Benchmarking And SoC Components
After being live for a full 24 hours, the Qualcomm “Ask Me Anything” has officially concluded!
Epic thanks to the Qualcomm representatives who took the time out of their schedules to come and answer all the great questions our community had for them. We know this was a lot of work on their end, and we're greatly appreciative of the time taken to engage with the community here at Tom's Hardware. :)
For answering so many questions, a big thank-you goes out to Peter Carson, Dan Novak, and Michelle Leyden Li for the quick responses. Also, last but not least, a mega-thanks to Yelena Durmashkin at Qualcomm for helping put this together, securing time on each representative's end and securing the time and info required to make this happen.
Q. Why do you advertise Snapdragon to consumers? It's not like we can replace our phone's current SoC :-) You believe people will base a purchase decision on the brand of SoC it uses?
A. People are getting smarter about their technologies and we want to help them when they're making a decision about what to buy. Consumers can have an enhanced user experience by paying attention to the processor in their mobile device – this controls the performance and quality of the content users enjoy. Choosing a smartphone or tablet powered by a Qualcomm Snapdragon processor when they're ready to get a new phone ensures the device will deliver the best mobile computing experience without comprising battery life.
Q. When will we see the first Snapdragon 800-based devices?
A. The first Qualcomm Snapdragon 800 device has already launched in korea with Samsung. You will start to see more Qualcomm Snapdragon 800 devices this summer. LG and Sony have recently announced devices based on the Qualcomm Snapdragon 800 processors, so keep an eye out for those.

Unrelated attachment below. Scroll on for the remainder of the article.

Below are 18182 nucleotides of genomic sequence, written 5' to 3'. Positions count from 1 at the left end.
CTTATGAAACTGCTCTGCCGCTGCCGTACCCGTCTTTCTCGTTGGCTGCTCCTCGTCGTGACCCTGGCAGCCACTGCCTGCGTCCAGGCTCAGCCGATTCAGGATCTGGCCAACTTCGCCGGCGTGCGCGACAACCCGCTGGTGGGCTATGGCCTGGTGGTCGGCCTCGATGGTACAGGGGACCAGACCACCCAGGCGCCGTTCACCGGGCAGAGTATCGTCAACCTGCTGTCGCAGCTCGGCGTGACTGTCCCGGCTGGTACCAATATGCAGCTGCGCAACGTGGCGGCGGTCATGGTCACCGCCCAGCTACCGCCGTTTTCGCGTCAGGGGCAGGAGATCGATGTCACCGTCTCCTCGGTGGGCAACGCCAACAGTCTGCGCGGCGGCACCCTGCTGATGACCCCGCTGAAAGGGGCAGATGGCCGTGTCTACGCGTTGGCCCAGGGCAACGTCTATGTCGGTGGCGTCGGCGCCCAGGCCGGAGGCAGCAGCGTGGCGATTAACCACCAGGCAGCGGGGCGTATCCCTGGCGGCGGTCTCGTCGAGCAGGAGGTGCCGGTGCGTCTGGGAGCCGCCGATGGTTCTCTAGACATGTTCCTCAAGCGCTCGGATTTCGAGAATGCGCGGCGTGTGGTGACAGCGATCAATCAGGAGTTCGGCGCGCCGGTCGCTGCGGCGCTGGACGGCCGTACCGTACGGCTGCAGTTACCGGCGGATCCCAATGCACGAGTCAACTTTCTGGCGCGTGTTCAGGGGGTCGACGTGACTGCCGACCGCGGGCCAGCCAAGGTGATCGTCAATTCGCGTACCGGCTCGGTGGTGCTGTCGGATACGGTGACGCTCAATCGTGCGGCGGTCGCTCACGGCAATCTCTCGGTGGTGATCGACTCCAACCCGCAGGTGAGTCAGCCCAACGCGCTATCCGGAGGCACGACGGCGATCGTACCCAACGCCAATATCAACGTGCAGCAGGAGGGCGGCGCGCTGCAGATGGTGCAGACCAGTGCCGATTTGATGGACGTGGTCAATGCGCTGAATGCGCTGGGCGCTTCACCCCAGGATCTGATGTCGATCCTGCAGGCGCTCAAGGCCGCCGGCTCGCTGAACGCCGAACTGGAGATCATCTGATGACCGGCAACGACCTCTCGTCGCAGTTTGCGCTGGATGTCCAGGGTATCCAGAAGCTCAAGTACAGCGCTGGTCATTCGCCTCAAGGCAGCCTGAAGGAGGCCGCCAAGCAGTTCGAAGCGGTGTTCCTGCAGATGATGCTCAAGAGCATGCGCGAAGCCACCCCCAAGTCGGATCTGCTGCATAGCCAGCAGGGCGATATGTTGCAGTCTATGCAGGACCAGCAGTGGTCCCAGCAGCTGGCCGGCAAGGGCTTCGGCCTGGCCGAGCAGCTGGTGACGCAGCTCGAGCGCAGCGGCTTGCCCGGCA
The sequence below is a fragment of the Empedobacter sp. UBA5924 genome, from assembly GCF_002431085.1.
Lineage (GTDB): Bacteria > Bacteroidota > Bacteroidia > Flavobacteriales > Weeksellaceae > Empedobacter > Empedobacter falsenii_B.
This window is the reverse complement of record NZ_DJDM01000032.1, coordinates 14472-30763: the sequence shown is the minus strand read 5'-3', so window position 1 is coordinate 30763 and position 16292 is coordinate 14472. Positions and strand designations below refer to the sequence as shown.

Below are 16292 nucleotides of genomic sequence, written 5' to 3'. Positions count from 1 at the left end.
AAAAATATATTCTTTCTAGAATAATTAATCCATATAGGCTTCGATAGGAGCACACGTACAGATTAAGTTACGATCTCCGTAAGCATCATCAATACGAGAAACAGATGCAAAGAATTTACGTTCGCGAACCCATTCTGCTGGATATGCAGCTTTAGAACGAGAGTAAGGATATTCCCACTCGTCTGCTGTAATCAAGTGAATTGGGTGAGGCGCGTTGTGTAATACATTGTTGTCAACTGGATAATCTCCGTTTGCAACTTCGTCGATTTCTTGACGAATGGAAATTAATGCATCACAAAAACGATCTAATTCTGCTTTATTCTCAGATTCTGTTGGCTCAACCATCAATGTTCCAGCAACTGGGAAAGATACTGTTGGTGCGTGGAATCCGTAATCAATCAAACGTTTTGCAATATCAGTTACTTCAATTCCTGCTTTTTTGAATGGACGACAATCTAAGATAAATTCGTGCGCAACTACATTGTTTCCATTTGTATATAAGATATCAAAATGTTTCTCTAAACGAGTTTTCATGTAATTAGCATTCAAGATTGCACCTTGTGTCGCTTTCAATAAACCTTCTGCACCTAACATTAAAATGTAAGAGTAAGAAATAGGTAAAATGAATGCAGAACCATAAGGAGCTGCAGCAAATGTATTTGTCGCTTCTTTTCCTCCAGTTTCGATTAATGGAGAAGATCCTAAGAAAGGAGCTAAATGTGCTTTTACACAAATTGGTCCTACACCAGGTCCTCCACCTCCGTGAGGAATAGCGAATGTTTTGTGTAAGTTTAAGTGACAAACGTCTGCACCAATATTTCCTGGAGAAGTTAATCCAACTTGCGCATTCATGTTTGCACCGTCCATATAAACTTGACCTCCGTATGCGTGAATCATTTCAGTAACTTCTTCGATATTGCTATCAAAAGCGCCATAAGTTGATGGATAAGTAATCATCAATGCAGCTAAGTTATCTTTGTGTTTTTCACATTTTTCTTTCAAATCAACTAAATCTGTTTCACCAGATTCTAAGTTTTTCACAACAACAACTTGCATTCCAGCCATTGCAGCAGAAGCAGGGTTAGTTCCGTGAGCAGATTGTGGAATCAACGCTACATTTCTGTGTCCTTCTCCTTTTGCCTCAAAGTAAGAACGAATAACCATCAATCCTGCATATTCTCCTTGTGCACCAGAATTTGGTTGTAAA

Q. There’s so much focus right now on the processor performance of mobile SoCs. What other components does Qualcomm believe deserve more attention?
A. Of the mobile SOCs, the CPU accounts for about 15%. Unlike some of our competitors who focus on a single technology component, Qualcomm leads across all key technology components: CPU, GPU, DSP, Modem, Audio, Video, etc. This complete approach is required to deliver the performance consumers expect within the tight design challenges of a mobile device. All these components of the processor are also driving user experiences such as 4k UHD, 7.1 surround sound, dual image signal processors. A key component is the integrated modem - the world's first that supports LTE Advanced Carrier Aggregation, which improves LTE user experience with up to a doubling of data speeds.
I asked them about binary translation for x86 (something like what Intel does with ARM for Android), they didn't even answer, or acknowledge that i had asked.
Even all they answers they DID give, weren't very interesting.
Quite unlike Asus and CM. I think it's simply because Qualcomm isn't an enthusiast company, they go into phones and tablets. Only PC manufacturers and vendors are transparent about what they do.
Mobile is just a closed down system. :(
Long live the PC!
They are giving the similar answers to every question. I expected better.
A. Qualcomm modems support the latest communication technologies, including the latest advancements in LTE. With the introduction of Qualcomm Snapdragon 800, Qualcomm is shipping its 3rd generation LTE modem and was first to launch LTE Advanced with Carrier Aggregation (CA), a key feature that effectively doubles data rates for typical LTE users up to a peak data rate of 150 Mbps. Technologies like CA and other LTE-A features such at heterogeneous networks will help bring the LTE experience to the next level.
I believe the question was about whether Qualcomm is going to produce x86-64 processors, not whether they are advancing LTE.
They definitely had someone copy-pasta those answers. Way to fail, Qualcomm!